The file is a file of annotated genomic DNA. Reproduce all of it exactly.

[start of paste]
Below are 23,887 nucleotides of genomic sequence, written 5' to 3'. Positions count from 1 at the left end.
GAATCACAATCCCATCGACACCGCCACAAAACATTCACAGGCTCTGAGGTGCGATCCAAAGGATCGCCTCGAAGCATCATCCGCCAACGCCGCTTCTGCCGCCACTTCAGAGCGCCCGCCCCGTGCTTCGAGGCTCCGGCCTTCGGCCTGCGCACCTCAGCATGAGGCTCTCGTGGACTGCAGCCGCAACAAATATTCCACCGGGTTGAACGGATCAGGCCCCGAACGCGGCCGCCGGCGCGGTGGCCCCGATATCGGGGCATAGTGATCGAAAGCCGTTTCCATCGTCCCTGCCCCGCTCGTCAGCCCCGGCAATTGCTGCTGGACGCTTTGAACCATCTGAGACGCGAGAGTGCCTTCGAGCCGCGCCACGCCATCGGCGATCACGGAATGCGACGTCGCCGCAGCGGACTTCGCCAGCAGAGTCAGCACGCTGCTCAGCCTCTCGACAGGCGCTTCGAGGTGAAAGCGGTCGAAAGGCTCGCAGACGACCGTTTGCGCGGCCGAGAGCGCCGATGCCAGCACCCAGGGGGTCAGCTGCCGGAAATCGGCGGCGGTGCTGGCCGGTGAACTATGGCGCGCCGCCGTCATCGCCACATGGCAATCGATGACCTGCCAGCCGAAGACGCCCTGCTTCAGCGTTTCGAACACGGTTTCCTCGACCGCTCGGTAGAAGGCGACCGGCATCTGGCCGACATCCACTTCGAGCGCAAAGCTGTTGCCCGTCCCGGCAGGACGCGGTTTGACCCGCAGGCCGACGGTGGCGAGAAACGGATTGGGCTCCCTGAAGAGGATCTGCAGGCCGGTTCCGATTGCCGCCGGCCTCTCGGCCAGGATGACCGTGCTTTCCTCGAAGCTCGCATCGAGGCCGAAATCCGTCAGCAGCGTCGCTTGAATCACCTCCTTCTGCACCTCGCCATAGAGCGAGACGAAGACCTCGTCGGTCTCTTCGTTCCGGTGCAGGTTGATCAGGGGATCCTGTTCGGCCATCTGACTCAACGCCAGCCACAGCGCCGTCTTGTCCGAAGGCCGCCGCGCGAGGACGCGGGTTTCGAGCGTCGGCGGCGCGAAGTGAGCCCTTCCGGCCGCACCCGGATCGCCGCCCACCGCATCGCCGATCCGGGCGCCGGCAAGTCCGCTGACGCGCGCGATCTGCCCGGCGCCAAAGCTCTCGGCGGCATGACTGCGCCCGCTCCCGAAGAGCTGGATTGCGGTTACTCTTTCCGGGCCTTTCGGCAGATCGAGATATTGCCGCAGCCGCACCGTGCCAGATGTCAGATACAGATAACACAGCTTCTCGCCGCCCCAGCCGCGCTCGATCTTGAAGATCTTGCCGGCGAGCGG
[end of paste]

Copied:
Below are 23,887 nucleotides of genomic sequence, written 5' to 3'. Positions count from 1 at the left end.
GAATCACAATCCCATCGACACCGCCACAAAACATTCACAGGCTCTGAGGTGCGATCCAAAGGATCGCCTCGAAGCATCATCCGCCAACGCCGCTTCTGCCGCCACTTCAGAGCGCCCGCCCCGTGCTTCGAGGCTCCGGCCTTCGGCCTGCGCACCTCAGCATGAGGCTCTCGTGGACTGCAGCCGCAACAAATATTCCACCGGGTTGAACGGATCAGGCCCCGAACGCGGCCGCCGGCGCGGTGGCCCCGATATCGGGGCATAGTGATCGAAAGCCGTTTCCATCGTCCCTGCCCCGCTCGTCAGCCCCGGCAATTGCTGCTGGACGCTTTGAACCATCTGAGACGCGAGAGTGCCTTCGAGCCGCGCCACGCCATCGGCGATCACGGAATGCGACGTCGCCGCAGCGGACTTCGCCAGCAGAGTCAGCACGCTGCTCAGCCTCTCGACAGGCGCTTCGAGGTGAAAGCGGTCGAAAGGCTCGCAGACGACCGTTTGCGCGGCCGAGAGCGCCGATGCCAGCACCCAGGGGGTCAGCTGCCGGAAATCGGCGGCGGTGCTGGCCGGTGAACTATGGCGCGCCGCCGTCATCGCCACATGGCAATCGATGACCTGCCAGCCGAAGACGCCCTGCTTCAGCGTTTCGAACACGGTTTCCTCGACCGCTCGGTAGAAGGCGACCGGCATCTGGCCGACATCCACTTCGAGCGCAAAGCTGTTGCCCGTCCCGGCAGGACGCGGTTTGACCCGCAGGCCGACGGTGGCGAGAAACGGATTGGGCTCCCTGAAGAGGATCTGCAGGCCGGTTCCGATTGCCGCCGGCCTCTCGGCCAGGATGACCGTGCTTTCCTCGAAGCTCGCATCGAGGCCGAAATCCGTCAGCAGCGTCGCTTGAATCACCTCCTTCTGCACCTCGCCATAGAGCGAGACGAAGACCTCGTCGGTCTCTTCGTTCCGGTGCAGGTTGATCAGGGGATCCTGTTCGGCCATCTGACTCAACGCCAGCCACAGCGCCGTCTTGTCCGAAGGCCGCCGCGCGAGGACGCGGGTTTCGAGCGTCGGCGGCGCGAAGTGAGCCCTTCCGGCCGCACCCGGATCGCCGCCCACCGCATCGCCGATCCGGGCGCCGGCAAGTCCGCTGACGCGCGCGATCTGCCCGGCGCCAAAGCTCTCGGCGGCATGACTGCGCCCGCTCCCGAAGAGCTGGATTGCGGTTACTCTTTCCGGGCCTTTCGGCAGATCGAGATATTGCCGCAGCCGCACCGTGCCAGATGTCAGATACAGATAACACAGCTTCTCGCCGCCCCAGCCGCGCTCGATCTTGAAGATCTTGCCGGCGAGCGG